The Black Lives Matter movement also made Letts realize the everyday racism he takes as being “normal”. “I’m a stranger in a strange land,” he describes of being black in a white world. “Even though they like my music and like my culture, they are not so sure about me. I have just taken that as the norm. It almost made me sad that a lot of times when people say shit to me that I realize is racist, I’ll just take it as water off a duck’s back.”
A lot of the book focuses on Letts’ journey for self, whether that be through music, art or physically going to Jamaica, the country his parents immigrated to Britain from. Letts does not shy away from uncomfortable or potentially unflattering depictions of himself and his life, instead opting for unflinching honesty. I asked him how hard was it for him to be so open and potentially vulnerable in such a public arena.
“I’ve spent my life being really deep about the superficial, superficial about the deep. It’s just the way I operate,” he reveals. “Mal Peachey (co-author) would have to pin me down and tell me to talk about my emotions. It was really uncomfortable. I kept thinking of that line that Jack Nicholson has in A Few Good Men: ‘You can’t handle the truth’. That was always in the back of my mind.”
In the instances when Letts would try to skip over a subject, Peachey would demand a reply, not allowing for any wiggle room. “He’d pin me down and say, ‘No, how did that make you feel? What are your thoughts?’ I’d be like, ‘Fuck off, leave me alone.’ In the 21st century, the most powerful thing is the truth. Everything else is bullshit. Just trying to identify on a personal level is so hard.” He goes on to quote John Lennon to underscore is point, saying, “That John Lennon refrain is in my head- just give me some truth. It’s powerful to be truthful, but I struggle with it”.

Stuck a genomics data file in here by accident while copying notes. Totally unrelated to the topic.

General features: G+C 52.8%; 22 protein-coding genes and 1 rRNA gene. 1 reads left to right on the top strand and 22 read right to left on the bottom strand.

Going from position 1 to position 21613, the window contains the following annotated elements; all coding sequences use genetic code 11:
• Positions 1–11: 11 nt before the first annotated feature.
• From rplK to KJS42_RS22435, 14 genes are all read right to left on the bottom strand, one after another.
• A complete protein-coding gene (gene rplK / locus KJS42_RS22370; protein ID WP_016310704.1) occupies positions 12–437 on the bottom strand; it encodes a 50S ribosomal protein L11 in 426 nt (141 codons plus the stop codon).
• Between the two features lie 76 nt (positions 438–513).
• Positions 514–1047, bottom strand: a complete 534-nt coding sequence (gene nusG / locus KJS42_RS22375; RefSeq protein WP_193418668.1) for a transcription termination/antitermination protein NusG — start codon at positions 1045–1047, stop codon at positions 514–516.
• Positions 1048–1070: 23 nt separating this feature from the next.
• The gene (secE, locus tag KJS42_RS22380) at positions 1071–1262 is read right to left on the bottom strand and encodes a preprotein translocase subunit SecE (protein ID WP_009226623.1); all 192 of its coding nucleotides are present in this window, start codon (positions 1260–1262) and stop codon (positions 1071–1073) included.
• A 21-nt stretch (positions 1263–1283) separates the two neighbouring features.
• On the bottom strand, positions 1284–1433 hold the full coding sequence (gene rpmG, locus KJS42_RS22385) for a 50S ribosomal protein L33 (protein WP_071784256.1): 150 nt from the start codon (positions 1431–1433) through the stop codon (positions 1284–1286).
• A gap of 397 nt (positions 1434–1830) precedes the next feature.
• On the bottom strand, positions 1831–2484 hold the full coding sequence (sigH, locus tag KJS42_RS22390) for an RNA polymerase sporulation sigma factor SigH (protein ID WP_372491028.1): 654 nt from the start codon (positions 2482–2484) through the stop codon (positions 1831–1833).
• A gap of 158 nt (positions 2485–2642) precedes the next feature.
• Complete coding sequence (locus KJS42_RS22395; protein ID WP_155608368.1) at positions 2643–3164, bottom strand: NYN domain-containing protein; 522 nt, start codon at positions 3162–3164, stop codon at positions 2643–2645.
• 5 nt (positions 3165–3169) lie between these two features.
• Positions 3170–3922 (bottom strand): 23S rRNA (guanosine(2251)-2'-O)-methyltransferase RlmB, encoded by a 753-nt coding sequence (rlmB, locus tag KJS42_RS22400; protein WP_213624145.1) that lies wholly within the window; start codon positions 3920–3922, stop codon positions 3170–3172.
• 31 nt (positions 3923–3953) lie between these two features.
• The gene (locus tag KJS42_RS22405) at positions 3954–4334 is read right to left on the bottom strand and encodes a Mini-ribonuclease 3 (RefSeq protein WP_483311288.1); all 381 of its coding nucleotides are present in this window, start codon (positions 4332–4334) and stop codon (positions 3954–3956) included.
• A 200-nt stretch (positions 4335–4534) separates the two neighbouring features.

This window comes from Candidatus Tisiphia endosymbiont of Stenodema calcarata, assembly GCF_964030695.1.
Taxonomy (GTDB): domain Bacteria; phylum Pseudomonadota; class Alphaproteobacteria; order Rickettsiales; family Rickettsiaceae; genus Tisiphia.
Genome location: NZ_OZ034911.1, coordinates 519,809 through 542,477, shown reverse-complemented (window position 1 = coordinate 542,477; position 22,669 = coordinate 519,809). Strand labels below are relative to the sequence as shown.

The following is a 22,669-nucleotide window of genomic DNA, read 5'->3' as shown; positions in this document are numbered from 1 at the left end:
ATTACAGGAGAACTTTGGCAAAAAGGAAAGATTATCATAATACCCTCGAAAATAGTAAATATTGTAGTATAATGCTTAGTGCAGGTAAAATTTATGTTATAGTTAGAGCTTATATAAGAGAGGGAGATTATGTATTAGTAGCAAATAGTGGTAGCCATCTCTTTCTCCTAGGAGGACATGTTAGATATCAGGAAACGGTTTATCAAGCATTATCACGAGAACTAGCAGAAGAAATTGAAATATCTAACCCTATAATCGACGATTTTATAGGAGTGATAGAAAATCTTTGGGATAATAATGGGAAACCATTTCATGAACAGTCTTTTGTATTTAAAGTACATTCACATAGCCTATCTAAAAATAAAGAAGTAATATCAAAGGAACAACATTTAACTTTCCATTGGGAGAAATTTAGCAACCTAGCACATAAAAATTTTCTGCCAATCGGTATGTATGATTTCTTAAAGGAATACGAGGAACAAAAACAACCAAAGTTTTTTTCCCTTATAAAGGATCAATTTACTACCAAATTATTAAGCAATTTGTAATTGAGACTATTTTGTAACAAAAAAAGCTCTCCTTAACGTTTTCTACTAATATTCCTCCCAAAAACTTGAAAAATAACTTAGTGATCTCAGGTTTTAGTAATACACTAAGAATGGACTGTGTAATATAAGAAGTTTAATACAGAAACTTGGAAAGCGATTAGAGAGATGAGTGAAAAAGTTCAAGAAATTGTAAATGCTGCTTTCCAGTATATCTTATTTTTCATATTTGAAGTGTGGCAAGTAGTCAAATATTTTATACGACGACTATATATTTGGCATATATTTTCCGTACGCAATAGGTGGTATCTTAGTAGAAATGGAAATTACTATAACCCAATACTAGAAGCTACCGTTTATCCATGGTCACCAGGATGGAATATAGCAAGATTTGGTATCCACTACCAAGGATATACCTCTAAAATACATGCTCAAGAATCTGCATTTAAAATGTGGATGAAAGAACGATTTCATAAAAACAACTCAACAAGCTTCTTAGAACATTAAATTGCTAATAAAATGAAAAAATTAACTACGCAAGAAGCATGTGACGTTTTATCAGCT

But what else could there possibly be for Letts to do? He has conquered pretty much every area of the arts, always seeming to be at the right place at the right time. In There and Black Again, Letts’ life is a roll call of some of the most important moments (punk, MTV, hip-hop, the renaissance of the documentary) and people (Andy Warhol, the Beastie Boys, Sinead O’Connor, Paul McCartney, Bob Marley) of the last 50 years. What else could he possibly still have on the bucket list? “I want to make a film about Afrofuturism,” he discloses. What is Afrofuturism, for those who are unfamiliar? “It’s a philosophy”, he tells me. “For me, it’s the only way forward for Black people. It’s about looking to the stars, not the streets. It’s a really liberating school of thought. If I could only make one more film in my life, that would be it. We need it.”
What does Letts hope people come away with after reading There and Black Again?
“I’d be happy with a little punk rock attitude,” he asserts. “I’m not talking about a fucking Mohawk or a safety pin. We’re going to need it going forward; we need to have a different way of thinking. That spirit and that attitude helped me to be who I am today. Nothing can come out of a void.”
There and Black Again by Don Letts is published by Omnibus Press.
Jennifer Otter Bickerdike is the author of You are Beautiful and You are Alone: The Biography of Nico, out on Hachette Books on August 20, 2021.